It Isn’t Over Yet, New York

The Rangers’ best days appear to be behind them. But after this trade, they might be headed in the right direction.

In mid-July, the New York Rangers traded Derick Brassard and a 7th-round pick in the 2018 NHL Draft to the Ottawa Senators. In exchange, the New York Rangers received Mika Zibanejad and a 2nd-round pick in the 2018 NHL Draft.

As a Rangers fan, when I first heard of the trade, I was appalled. Zibanejad? For Derick Brassard? Are you serious? We are trading Derick Brassard, a prolific scorer and the best post-season performer in recent history for the Rangers, for some young guy I have never heard of? However, as I soon discovered, I was quite misguided on my opinions on the deal.

Derick Brassard came to New York in early 2014 through a trade that sent Marian Gaborik to Columbus. Ever since Brassard’s arrival, he has been a hometown favorite for his hustle, distinguished performance on the powerplay, and excellence in the playoffs.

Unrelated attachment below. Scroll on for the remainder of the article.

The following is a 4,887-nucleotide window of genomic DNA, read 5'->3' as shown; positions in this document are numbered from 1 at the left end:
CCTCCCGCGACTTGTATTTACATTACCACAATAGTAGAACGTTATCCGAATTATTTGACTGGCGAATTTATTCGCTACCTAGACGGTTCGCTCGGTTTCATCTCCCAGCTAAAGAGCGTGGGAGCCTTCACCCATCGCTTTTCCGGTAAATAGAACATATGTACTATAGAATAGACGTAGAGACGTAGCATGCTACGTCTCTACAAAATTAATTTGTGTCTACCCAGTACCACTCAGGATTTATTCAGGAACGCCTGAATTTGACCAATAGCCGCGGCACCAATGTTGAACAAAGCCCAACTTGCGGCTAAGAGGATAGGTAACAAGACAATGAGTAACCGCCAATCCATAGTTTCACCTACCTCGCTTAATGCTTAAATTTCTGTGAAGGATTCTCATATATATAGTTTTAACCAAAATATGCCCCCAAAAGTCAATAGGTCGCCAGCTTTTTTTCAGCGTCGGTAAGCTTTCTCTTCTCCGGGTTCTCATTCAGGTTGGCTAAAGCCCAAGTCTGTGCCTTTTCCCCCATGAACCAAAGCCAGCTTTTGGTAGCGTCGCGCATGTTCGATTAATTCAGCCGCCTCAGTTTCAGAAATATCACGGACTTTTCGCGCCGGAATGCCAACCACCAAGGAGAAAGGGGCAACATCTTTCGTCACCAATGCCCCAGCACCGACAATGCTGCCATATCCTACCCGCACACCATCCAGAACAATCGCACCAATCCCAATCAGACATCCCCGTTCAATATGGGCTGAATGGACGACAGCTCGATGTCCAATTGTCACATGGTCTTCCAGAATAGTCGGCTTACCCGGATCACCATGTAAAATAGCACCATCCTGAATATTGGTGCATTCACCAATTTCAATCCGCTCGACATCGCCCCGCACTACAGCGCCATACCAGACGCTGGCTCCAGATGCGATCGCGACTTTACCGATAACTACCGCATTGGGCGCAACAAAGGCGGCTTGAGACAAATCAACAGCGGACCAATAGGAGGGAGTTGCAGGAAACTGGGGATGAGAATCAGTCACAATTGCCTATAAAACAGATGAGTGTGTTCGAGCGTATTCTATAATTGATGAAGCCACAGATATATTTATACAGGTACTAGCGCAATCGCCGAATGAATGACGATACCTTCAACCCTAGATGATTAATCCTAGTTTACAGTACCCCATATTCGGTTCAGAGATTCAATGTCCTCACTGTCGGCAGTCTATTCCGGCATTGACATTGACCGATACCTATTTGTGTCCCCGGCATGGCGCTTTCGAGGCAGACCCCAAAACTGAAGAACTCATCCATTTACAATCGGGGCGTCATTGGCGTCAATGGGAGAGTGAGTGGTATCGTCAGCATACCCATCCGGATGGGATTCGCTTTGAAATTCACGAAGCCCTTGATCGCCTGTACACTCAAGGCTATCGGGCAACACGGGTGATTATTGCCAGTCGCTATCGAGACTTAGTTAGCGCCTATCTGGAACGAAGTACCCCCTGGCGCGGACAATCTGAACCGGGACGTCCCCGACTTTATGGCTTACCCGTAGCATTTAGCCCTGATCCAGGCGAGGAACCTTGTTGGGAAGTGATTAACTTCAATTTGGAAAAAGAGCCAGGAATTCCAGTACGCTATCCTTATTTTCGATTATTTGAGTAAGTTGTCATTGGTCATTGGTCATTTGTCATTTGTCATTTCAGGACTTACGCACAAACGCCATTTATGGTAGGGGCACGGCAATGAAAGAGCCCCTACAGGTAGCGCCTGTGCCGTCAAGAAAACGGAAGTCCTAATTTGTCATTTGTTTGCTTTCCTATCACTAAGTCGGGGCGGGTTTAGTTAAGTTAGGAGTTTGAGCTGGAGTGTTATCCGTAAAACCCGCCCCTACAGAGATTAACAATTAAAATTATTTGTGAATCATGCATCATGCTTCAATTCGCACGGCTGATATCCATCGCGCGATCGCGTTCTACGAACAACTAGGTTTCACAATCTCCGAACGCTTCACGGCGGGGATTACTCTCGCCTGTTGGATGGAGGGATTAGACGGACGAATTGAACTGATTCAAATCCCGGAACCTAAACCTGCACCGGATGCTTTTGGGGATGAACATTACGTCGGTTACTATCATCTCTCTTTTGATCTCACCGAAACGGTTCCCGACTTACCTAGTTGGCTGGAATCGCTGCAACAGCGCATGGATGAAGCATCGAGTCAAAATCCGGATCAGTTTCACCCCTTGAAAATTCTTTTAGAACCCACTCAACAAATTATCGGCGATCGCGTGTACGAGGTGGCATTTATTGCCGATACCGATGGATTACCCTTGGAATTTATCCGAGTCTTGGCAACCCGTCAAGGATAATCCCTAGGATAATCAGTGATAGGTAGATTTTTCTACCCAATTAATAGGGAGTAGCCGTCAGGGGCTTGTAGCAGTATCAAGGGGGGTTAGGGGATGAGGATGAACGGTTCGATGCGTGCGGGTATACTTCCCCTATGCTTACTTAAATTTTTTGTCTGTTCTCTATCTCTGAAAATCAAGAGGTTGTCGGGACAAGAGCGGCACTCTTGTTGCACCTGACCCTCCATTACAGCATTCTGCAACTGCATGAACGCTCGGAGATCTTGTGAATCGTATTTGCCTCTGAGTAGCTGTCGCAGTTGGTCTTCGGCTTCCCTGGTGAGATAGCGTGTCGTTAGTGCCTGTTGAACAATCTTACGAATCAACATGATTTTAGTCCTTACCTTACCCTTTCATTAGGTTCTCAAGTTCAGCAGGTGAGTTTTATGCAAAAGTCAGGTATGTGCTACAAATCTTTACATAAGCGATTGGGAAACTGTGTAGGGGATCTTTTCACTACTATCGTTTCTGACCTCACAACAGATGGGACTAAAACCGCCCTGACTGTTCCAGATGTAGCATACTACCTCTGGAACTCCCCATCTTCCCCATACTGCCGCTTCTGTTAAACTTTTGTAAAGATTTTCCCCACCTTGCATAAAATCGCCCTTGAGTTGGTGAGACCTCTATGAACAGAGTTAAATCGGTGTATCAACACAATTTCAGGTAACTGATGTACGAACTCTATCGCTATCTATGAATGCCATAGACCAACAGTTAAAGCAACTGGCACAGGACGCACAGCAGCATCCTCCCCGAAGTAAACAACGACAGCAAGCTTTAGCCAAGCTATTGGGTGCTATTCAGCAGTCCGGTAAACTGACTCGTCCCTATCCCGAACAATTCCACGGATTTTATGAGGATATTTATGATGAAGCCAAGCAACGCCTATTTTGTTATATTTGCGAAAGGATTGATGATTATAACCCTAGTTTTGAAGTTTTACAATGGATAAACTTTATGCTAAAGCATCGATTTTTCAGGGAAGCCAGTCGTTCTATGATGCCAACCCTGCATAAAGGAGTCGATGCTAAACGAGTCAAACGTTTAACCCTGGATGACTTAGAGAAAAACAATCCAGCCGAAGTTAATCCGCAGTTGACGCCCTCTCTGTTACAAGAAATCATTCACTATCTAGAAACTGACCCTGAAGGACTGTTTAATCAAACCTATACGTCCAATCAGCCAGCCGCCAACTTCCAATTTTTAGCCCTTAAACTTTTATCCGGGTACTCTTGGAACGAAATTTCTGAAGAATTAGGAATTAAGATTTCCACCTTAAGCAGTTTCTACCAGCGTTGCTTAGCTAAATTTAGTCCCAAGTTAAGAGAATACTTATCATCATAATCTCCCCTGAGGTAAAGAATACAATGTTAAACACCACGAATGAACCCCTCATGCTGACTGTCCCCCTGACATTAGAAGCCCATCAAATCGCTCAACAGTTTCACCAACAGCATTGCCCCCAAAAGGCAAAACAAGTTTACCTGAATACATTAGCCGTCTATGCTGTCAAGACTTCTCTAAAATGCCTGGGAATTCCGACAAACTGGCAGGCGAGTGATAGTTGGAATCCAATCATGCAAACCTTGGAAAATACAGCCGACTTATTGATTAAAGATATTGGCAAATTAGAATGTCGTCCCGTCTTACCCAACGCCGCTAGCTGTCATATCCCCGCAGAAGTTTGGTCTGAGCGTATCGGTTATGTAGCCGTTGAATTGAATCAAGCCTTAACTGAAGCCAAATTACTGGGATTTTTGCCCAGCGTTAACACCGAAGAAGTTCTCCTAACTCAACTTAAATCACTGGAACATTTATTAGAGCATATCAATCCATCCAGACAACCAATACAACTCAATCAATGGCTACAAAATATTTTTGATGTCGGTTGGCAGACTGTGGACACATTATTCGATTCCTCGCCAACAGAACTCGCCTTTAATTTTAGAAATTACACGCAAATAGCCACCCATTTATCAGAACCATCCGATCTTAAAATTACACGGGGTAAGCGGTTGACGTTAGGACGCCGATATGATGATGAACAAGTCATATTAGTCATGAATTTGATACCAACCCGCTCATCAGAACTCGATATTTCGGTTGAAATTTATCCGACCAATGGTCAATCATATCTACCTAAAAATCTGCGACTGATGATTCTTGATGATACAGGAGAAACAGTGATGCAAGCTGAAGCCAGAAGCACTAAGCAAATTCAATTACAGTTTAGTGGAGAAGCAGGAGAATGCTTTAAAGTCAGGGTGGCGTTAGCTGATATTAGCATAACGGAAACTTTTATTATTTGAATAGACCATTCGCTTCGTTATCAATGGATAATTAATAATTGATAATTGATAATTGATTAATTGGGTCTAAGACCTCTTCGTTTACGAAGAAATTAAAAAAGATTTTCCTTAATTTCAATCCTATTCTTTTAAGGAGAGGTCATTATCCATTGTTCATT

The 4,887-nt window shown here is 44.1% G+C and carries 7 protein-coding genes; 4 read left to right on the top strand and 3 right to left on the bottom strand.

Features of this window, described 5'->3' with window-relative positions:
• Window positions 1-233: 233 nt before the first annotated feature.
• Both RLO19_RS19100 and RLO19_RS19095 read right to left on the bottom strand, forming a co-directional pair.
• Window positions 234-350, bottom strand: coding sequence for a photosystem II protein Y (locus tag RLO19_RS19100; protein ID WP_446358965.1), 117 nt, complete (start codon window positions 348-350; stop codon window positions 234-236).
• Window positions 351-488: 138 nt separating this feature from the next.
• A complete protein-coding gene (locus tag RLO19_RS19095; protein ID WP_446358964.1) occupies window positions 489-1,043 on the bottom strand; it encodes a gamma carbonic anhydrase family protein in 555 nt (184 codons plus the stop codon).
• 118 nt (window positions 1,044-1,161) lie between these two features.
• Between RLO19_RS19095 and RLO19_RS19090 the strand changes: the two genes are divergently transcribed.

Brassard led the Rangers with a career-high 27 goals last season and recorded 58 points as well (second on the team).

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Mika Zibanejad was drafted by Ottawa in the 1st-round of the 2011 NHL Draft. Zibanejad has been progressing nicely since being drafted, recording career-highs in each of his first 5 seasons. Last year, he finished 5th on the team in goals, assists, and points.

Zibanejad and Calgary Flames center Sean Monahan were the only players 22 years old or younger to score 20 goals and win at least 50% of their faceoffs (minimum 1,000 faceoffs) last season.